Fentanyl puts MCPS youth at risk


Photo by Sarah Nanos

Chief of Montgomery County Police Department Marcus Jones addressed growing concern for fentanyl related deaths among MCPS youth in a media briefing on Jan. 9.

On Jan. 19, a media conference was held at the Carver Educational Center, addressing recent youth opioid overdoses occurring in the MCPS community.

The briefing was held in response to the recent death of 16-year-old Whitman student Landen Hausman, who had an accidental fentanyl overdose on Jan. 17 after taking what he believed to be a percocet pill. The individual responsible for distributing the pill that killed Hausman, Mikiyas Kefyalew, was arrested and charged with distributing the drug.

“We’ve experienced some troubling incidents involving Montgomery County youth,” Chief of Police Marcus Jones said. “Today it’s my hope that we can provide information and resources to parents and families that might help save lives.”

This event brought attention to a growing issue within MCPS: a rise in non-fatal and fatal overdoses among MCPS youth. Data provided during the briefing compared the number of overdoses that occurred in 2021 and 2022, with there being a 120% increase in fatal overdoses in the past year. “This is an alarming trend of illegal opioids harming our community,” Superintendent Dr. Monifa McKnight said.

In a call to action, MCPS is partnering with the Montgomery County Police Foundation in order to start an education campaign, called Community Opioid Prevention Education (COPE), regarding the threat fentanyl poses to youth in MCPS. “The COPE trailer is designed to go to public events, so the community can go inside and see the warning signs of drug abuse,” Jones said.

MCPS hopes that by educating parents and students, there will be awareness of the danger surrounding taking drugs that could be laced. The education campaign also has the goal of creating more spaces in which conversations regarding drug usage can be discussed, and students who may be struggling can receive help.

“Education can save lives,” Maryland State Attorney John McCarthy said. “We want to work to educate our parents within the community, as well as our children, who are truly at risk.”

Elena Suarez, who is involved with MCPS organization Surviving Our Ultimate Loss (SOUL), spoke about her personal experience of losing a child to a fentanyl overdose. Suarez’s daughter, Collette Russ, passed away on Aug. 26, 2020, after accidentally overdosing on fentanyl. Russ, a Churchill graduate, struggled with mental health, and became addicted to crack cocaine.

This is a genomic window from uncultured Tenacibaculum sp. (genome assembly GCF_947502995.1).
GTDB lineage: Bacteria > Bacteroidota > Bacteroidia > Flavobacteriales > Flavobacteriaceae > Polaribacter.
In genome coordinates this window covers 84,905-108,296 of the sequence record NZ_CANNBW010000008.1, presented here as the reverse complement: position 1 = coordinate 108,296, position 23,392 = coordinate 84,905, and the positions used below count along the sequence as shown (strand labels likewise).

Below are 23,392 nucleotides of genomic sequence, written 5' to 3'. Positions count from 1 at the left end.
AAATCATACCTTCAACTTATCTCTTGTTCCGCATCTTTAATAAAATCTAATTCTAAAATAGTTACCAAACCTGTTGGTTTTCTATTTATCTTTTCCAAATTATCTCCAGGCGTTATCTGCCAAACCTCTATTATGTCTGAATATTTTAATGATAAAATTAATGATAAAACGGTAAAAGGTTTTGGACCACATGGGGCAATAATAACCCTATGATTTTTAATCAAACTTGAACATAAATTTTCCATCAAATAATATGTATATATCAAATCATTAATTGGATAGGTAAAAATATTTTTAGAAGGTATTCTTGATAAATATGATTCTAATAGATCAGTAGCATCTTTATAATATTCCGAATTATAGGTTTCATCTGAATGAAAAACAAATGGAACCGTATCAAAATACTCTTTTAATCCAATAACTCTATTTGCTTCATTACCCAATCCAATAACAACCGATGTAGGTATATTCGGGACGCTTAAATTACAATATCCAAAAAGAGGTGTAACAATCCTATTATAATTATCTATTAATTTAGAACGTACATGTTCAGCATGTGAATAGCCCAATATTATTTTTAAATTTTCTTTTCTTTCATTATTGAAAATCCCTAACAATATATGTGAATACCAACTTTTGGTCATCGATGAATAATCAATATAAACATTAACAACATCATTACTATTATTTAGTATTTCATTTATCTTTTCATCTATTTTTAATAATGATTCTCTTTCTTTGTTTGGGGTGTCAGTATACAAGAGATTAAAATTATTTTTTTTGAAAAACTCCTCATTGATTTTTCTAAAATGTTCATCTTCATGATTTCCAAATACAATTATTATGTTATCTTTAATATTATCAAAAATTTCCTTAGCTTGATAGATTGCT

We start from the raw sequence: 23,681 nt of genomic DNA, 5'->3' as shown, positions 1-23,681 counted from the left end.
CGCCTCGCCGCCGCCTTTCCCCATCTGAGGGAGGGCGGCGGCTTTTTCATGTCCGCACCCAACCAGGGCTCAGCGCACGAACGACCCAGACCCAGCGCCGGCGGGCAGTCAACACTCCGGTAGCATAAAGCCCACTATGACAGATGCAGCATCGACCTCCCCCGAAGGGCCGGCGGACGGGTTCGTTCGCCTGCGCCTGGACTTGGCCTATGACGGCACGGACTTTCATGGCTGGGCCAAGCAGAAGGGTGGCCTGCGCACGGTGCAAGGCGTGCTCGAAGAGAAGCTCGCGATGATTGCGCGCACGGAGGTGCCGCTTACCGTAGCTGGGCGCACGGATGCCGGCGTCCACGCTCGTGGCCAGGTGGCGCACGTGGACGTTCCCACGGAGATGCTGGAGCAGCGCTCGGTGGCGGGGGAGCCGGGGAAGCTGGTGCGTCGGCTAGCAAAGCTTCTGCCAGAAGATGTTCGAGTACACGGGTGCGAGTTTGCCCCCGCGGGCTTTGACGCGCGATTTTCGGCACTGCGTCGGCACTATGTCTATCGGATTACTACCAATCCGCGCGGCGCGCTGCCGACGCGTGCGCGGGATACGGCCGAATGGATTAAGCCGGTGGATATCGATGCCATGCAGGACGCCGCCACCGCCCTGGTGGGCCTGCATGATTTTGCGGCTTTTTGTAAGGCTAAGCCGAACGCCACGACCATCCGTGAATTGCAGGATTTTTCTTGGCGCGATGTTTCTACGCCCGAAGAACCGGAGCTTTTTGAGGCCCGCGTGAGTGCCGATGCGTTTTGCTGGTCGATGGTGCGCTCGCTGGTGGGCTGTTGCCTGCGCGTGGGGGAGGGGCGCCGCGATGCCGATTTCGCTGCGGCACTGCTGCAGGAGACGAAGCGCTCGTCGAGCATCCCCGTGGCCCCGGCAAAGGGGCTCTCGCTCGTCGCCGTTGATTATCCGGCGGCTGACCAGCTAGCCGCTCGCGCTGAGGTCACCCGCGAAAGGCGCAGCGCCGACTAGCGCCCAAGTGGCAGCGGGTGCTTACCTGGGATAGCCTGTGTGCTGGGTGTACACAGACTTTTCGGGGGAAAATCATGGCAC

“Behind every addict, there is a personal story,” Suarez said. “There is a horrible stigma attached to addiction and substance users. What we need is more compassion.”

Situations involving fentanyl overdoses often stem from students using counterfeit drugs, who are often not aware that they are laced with fentanyl, which is 50 times more dangerous than heroin. Fentanyl can kill in small doses, with one in four opioid pills containing enough to overdose. “In Maryland, in about 90% of the opiate related deaths, fentanyl is the root cause of death,” Maryland State Attorney John McCarthy said.

Fentanyl related overdoses has been an increasing national issue, with over 100,000 people dying due to opiates last year (a 28% increase from the year before). Maryland ranks third in the country for most deaths related to fentanyl. “We can dramatically impact the opioid crisis through education and prevention, and access to better alternative treatments,” Suarez said.

One of the speakers, MCPS School System Medical Officer Dr. Patricia Kapunan, shared what students can do to help prevent more fentanyl overdoses from occurring. Students are encouraged to speak up if they notice something is wrong, as well as call 911 if a peer is actively overdosing. Under Good Samaritan laws, individuals who assist during an overdose will not be prosecuted for calling 911, even if there is drug paraphernalia present. “Being vigilant is the first step,” Kapunan said.

Students can also help prevent overdose by learning about opioids like fentanyl, and its reversal agent, Naloxone (Narcan). MCPS medical staff are trained in administering narcan when needed, and all MCPS schools have Narcan on site.

There are also numerous resources provided by MCPS that help students and families seek help for substance use and recovery, such as Montgomery Goes Purple, and Child and Adolescent Assessment Services. If you are experiencing problems with mental health, you can call 988, text or chat in order to reach mental health services. “Anyone having any mental health emergency, can get help by contacting 988,” Kapunan said. “We also have the Montgomery Crisis center, which is open 24/7.”